Business Week Tackles the Churning Residential Market

The cover story on residential real estate makes clear that in uncertain markets, a “herd” mentality can get you in plenty of trouble. For instance, hoping to match the recent real estate gains of their friends neighbors, sellers tend to set prices high. Then, as the market softens, they cut prices in increments, a little at a time, doing what is called “following the market down.” In that scenario, the seller might never find a reasonable buyer.
But there’s real estate profit to be had in soft markets if your thinking is in tune with reality. Peter Coy (with Toddi Gutner, Timothy J. Mullaney, and Christopher Palmeri) writes:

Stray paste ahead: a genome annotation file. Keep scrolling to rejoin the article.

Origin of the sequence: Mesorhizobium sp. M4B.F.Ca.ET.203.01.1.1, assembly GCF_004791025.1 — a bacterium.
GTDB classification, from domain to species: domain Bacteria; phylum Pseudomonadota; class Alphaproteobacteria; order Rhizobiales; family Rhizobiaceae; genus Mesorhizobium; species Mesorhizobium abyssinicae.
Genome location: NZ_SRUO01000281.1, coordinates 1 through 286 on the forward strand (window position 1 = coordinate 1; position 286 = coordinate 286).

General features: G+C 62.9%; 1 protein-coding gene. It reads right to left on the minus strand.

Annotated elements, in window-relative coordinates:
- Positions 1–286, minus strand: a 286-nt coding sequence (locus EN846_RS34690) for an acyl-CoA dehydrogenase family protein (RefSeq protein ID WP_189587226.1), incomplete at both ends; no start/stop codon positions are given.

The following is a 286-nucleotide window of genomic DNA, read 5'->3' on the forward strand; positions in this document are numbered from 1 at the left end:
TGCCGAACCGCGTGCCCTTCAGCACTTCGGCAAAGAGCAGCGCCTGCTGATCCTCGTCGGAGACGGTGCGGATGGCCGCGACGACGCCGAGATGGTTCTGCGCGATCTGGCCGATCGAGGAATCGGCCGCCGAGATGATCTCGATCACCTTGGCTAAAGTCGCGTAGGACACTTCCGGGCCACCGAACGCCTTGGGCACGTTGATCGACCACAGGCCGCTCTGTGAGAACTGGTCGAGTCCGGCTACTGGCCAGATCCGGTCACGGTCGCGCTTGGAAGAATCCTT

Richard X. Bove, a financial services analyst at boutique investment bank Punk, Ziegel & Co., put on his green eyeshade and concluded that Florida real estate was overpriced. So earlier this year he bailed out. Bove sold his 5,600-square-foot St. Petersburg (Fla.) home for $1.2 million, twice what he paid for it a decade ago. The plan was to rent while he waited out a housing decline. But Bove couldn’t find a suitable rental, so he lowballed a four-bedroom house in Tampa and got it for $740,000 — 30% below the asking price.

(Check our Mr. Bove–all smiles poolside.)

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